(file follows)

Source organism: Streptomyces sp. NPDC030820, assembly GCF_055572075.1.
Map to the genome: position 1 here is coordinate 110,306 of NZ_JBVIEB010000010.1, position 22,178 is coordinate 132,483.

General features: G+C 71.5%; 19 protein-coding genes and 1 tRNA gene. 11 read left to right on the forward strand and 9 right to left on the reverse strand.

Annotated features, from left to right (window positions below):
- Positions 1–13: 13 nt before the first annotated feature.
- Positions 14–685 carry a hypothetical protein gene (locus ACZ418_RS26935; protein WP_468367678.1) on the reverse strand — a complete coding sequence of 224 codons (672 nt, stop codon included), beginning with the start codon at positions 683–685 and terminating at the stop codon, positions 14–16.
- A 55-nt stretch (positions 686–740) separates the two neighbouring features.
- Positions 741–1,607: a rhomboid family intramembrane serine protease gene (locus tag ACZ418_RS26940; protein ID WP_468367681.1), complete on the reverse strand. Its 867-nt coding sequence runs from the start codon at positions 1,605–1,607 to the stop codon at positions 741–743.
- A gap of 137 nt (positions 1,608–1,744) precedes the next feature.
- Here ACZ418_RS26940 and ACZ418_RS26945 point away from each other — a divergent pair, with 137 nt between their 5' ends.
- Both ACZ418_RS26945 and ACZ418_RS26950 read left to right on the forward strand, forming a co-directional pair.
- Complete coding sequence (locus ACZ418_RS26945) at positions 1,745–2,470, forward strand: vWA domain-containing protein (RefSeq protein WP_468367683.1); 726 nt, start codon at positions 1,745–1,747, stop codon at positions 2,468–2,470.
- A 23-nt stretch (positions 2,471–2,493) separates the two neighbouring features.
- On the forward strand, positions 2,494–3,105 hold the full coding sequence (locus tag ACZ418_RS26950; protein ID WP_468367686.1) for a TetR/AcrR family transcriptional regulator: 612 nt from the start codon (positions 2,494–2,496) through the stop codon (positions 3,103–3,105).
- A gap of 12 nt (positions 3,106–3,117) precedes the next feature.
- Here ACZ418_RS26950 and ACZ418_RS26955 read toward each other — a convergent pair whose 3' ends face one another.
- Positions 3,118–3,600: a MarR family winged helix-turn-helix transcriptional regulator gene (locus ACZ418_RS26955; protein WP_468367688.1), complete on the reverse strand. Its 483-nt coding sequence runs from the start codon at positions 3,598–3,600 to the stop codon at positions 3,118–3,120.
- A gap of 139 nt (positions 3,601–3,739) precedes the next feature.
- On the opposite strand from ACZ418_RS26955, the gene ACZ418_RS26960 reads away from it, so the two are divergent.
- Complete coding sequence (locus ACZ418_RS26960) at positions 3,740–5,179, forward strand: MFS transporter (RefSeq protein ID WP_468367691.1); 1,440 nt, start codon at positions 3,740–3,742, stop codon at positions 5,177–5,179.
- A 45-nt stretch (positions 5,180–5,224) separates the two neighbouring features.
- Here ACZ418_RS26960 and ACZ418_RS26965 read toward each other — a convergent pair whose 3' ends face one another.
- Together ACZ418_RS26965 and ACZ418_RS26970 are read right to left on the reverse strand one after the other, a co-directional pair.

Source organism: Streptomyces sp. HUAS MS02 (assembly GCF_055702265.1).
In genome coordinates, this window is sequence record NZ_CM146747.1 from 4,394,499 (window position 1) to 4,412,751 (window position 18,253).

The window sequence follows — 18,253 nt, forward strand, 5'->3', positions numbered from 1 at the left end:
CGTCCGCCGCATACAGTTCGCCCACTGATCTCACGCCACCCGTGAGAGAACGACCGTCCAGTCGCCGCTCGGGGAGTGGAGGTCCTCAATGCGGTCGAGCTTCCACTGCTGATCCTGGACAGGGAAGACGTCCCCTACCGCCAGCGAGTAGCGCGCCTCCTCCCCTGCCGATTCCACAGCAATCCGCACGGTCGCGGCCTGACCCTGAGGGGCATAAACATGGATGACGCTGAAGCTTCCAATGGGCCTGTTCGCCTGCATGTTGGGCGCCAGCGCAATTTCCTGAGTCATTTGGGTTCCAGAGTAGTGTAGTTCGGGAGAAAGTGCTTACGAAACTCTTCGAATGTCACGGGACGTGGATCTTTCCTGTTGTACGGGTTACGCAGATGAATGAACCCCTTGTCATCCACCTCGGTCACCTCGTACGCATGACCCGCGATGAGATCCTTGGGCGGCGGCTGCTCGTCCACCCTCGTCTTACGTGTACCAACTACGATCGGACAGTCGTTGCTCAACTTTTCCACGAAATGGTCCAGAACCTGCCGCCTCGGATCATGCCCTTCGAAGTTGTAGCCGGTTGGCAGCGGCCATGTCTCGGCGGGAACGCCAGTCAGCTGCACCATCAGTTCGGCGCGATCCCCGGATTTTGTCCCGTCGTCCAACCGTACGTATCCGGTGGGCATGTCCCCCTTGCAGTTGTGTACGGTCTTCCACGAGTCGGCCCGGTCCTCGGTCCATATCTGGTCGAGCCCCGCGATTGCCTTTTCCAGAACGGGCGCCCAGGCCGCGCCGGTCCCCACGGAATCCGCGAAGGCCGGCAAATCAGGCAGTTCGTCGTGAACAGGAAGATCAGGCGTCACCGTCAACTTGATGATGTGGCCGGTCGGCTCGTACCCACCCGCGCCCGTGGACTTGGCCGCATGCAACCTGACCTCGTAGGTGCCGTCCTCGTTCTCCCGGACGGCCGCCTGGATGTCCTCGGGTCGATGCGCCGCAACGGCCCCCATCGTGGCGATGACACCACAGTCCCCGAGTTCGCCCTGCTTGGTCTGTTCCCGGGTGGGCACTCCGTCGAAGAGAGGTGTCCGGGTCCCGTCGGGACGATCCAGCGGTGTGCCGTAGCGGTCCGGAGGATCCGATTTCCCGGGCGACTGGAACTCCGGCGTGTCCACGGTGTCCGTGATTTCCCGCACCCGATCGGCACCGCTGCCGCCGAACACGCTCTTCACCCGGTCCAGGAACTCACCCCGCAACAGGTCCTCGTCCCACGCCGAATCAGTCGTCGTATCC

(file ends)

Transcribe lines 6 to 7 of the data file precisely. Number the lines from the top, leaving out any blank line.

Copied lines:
- Positions 14–685 carry a hypothetical protein gene (locus ACZ418_RS26935; protein WP_468367678.1) on the reverse strand — a complete coding sequence of 224 codons (672 nt, stop codon included), beginning with the start codon at positions 683–685 and terminating at the stop codon, positions 14–16.
- A 55-nt stretch (positions 686–740) separates the two neighbouring features.